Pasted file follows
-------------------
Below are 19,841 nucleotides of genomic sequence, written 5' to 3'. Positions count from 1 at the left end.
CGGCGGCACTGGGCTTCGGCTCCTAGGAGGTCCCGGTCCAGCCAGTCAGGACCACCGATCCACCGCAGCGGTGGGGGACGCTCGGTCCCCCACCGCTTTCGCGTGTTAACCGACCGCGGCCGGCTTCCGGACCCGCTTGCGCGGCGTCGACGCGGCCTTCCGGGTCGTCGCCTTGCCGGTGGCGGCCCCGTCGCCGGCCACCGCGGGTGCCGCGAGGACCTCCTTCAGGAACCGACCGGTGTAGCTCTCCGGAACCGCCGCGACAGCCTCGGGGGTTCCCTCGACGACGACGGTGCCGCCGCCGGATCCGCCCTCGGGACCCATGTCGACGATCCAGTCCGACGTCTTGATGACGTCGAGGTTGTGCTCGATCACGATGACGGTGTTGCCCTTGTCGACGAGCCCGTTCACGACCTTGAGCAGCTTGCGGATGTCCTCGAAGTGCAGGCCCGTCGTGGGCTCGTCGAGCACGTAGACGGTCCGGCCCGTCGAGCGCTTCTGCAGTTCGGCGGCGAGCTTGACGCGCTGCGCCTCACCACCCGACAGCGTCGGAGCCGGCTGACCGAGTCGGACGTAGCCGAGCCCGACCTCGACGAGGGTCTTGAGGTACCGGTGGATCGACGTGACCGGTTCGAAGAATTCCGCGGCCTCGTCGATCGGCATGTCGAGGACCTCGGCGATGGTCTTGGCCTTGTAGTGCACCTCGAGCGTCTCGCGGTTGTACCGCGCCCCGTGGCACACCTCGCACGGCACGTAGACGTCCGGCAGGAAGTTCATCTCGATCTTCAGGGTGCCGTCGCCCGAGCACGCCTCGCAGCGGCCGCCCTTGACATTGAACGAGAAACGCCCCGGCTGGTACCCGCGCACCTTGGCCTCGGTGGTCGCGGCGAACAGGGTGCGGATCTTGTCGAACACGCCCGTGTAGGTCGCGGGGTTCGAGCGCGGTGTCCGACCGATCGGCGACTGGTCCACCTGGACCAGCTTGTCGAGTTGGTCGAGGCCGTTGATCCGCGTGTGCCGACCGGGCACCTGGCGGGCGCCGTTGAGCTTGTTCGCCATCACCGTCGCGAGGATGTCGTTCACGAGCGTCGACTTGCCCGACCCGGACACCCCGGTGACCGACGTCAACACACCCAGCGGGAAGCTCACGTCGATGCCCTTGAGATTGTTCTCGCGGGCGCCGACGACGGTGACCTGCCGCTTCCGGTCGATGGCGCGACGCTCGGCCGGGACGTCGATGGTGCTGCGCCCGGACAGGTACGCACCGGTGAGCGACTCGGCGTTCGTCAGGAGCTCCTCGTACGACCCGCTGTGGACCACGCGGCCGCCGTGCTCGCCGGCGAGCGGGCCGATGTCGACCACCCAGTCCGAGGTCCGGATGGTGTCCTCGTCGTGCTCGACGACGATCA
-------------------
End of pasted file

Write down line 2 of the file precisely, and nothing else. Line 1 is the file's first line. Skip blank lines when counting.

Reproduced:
CGGCGGCACTGGGCTTCGGCTCCTAGGAGGTCCCGGTCCAGCCAGTCAGGACCACCGATCCACCGCAGCGGTGGGGGACGCTCGGTCCCCCACCGCTTTCGCGTGTTAACCGACCGCGGCCGGCTTCCGGACCCGCTTGCGCGGCGTCGACGCGGCCTTCCGGGTCGTCGCCTTGCCGGTGGCGGCCCCGTCGCCGGCCACCGCGGGTGCCGCGAGGACCTCCTTCAGGAACCGACCGGTGTAGCTCTCCGGAACCGCCGCGACAGCCTCGGGGGTTCCCTCGACGACGACGGTGCCGCCGCCGGATCCGCCCTCGGGACCCATGTCGACGATCCAGTCCGACGTCTTGATGACGTCGAGGTTGTGCTCGATCACGATGACGGTGTTGCCCTTGTCGACGAGCCCGTTCACGACCTTGAGCAGCTTGCGGATGTCCTCGAAGTGCAGGCCCGTCGTGGGCTCGTCGAGCACGTAGACGGTCCGGCCCGTCGAGCGCTTCTGCAGTTCGGCGGCGAGCTTGACGCGCTGCGCCTCACCACCCGACAGCGTCGGAGCCGGCTGACCGAGTCGGACGTAGCCGAGCCCGACCTCGACGAGGGTCTTGAGGTACCGGTGGATCGACGTGACCGGTTCGAAGAATTCCGCGGCCTCGTCGATCGGCATGTCGAGGACCTCGGCGATGGTCTTGGCCTTGTAGTGCACCTCGAGCGTCTCGCGGTTGTACCGCGCCCCGTGGCACACCTCGCACGGCACGTAGACGTCCGGCAGGAAGTTCATCTCGATCTTCAGGGTGCCGTCGCCCGAGCACGCCTCGCAGCGGCCGCCCTTGACATTGAACGAGAAACGCCCCGGCTGGTACCCGCGCACCTTGGCCTCGGTGGTCGCGGCGAACAGGGTGCGGATCTTGTCGAACACGCCCGTGTAGGTCGCGGGGTTCGAGCGCGGTGTCCGACCGATCGGCGACTGGTCCACCTGGACCAGCTTGTCGAGTTGGTCGAGGCCGTTGATCCGCGTGTGCCGACCGGGCACCTGGCGGGCGCCGTTGAGCTTGTTCGCCATCACCGTCGCGAGGATGTCGTTCACGAGCGTCGACTTGCCCGACCCGGACACCCCGGTGACCGACGTCAACACACCCAGCGGGAAGCTCACGTCGATGCCCTTGAGATTGTTCTCGCGGGCGCCGACGACGGTGACCTGCCGCTTCCGGTCGATGGCGCGACGCTCGGCCGGGACGTCGATGGTGCTGCGCCCGGACAGGTACGCACCGGTGAGCGACTCGGCGTTCGTCAGGAGCTCCTCGTACGACCCGCTGTGGACCACGCGGCCGCCGTGCTCGCCGGCGAGCGGGCCGATGTCGACCACCCAGTCCGAGGTCCGGATGGTGTCCTCGTCGTGCTCGACGACGATCA